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The Image I/O API is designed as a pluggable framework into which any developer may add their own "plug-ins." A plug-in is defined as a set of Java language classes which may be loaded into the API at run-time and which add functionality to the AP I. In the context of the Java Image I/O API, a plug-in may provide the ability to read image data from a new file format, to write image data in a new format, to "transcode" non-image metadata between two formats, or to read or write streaming dat a from or to a new data source or sink. A plug-in may also provide support for the same format as another plug-in, perhaps providing better performance, more features, or a different view of the data stored by the format.
In order for plug-ins to be added to a running JavaTM Virtual Machine*, they must be compiled into Java bytecode files (class files). These class files will contain the code for subclasses of various classes defined by the API. For example, a plug-in that pr ovides the capability to read images will include a new subclass of the abstract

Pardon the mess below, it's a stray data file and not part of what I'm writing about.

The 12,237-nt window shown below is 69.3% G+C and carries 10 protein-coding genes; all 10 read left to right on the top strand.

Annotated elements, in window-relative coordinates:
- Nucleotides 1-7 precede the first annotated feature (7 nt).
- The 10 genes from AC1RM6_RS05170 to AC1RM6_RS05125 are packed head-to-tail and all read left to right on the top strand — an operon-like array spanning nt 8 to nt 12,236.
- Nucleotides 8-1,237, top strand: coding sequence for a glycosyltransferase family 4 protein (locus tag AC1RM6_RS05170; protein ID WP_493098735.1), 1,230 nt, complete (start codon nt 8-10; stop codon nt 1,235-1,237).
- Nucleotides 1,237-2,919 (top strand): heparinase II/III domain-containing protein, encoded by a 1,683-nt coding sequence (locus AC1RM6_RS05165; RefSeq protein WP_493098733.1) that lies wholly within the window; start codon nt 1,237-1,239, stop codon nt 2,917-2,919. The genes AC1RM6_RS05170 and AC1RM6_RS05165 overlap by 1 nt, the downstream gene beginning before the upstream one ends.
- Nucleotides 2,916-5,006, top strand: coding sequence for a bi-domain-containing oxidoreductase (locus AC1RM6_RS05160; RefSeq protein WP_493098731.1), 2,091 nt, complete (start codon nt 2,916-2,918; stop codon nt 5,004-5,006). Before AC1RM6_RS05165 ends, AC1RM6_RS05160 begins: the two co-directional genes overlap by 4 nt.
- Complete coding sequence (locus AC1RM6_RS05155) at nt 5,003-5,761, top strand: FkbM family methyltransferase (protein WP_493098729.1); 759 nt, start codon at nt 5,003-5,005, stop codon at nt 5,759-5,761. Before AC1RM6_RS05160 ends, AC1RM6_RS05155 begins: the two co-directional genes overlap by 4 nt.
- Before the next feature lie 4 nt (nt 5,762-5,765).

javax.imageio.ImageReaderclass defined by the API. The usual reversed Internet domain name convention may be used to guarantee uniqueness of class names.
Because loading and instantiating an entire plug-in may be expensive, an additional class is used as a "stand-in" to provide information about the plug-in. This class may be used, for example, to determine what formats are handled by the plug-in p rior to actually instantiating the plug-in.
The "stand-in" object is lightweight enough that it can be loaded and a single instance instantiated every time the API is used within a given invocation of the Java virtual machine. This pattern, in which a small class is used to provide informat ion about an available service, is referred to as a "service provider interface."
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